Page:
From an article by Fred Strasser in Governing magazine (January):
When the San Francisco Examiner launched a series of articles on California's lawyer discipline system in 1985, the searing indictment of both the legal profession and the officials who oversee it sent shock waves through the state.
Thieves were practicing law, the newspaper found. So were child molesters, perjurers, conspirators and blatant incompetents. . . . More then 8,000 complaints against the 95,000 lawyers then practicing in the state had cost only 11 of them their licenses . . .
Change soon followed the public outrage: Under legislative mandate, California ripped up its clubby old system of lawyer discipline and this year will spend 400 percent more money to run the new one.
California may be in the lead, but it is by no means alone. Although the pace is glacial and resistance mighty, across the country a swing toward more vigorous and open disciplinary systems for lawyers is underway. The days are drawing to a close when ripped-off, neglected clients will not know where to complain; feel like defendants on trial if they do; see their errant lawyer, at worst, slapped with a private reprimand; and in the end be warned that public disclosure of their complaint would be a violation of state law.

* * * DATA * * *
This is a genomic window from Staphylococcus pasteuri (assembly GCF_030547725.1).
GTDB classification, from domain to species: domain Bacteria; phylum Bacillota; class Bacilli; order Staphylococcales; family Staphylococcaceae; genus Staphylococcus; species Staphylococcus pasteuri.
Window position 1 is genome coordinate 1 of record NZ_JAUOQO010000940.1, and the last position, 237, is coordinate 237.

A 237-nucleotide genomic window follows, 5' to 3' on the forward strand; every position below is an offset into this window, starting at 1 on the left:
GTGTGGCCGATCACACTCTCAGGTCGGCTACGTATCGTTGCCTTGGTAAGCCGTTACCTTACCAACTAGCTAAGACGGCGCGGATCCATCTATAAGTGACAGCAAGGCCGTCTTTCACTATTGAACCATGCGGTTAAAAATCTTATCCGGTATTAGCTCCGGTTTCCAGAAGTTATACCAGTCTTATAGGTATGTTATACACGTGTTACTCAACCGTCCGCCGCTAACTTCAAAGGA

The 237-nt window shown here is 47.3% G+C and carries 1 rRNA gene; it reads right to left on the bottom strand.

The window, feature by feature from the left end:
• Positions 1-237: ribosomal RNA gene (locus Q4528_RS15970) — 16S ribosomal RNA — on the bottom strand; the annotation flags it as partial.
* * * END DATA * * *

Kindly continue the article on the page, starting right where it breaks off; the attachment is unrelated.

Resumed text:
"The consumer movement is starting to catch up with lawyers, finally," says John Pomeranz, a lobbyist for HALT (Help Abolish Legal Tyranny), a Washington, D.C.-based group that monitors lawyer discipline and advocates sweeping changes.
More than consumerism is behind the trend, though. A major force, experts agree, is a general de-throning and demystification of the legal profession.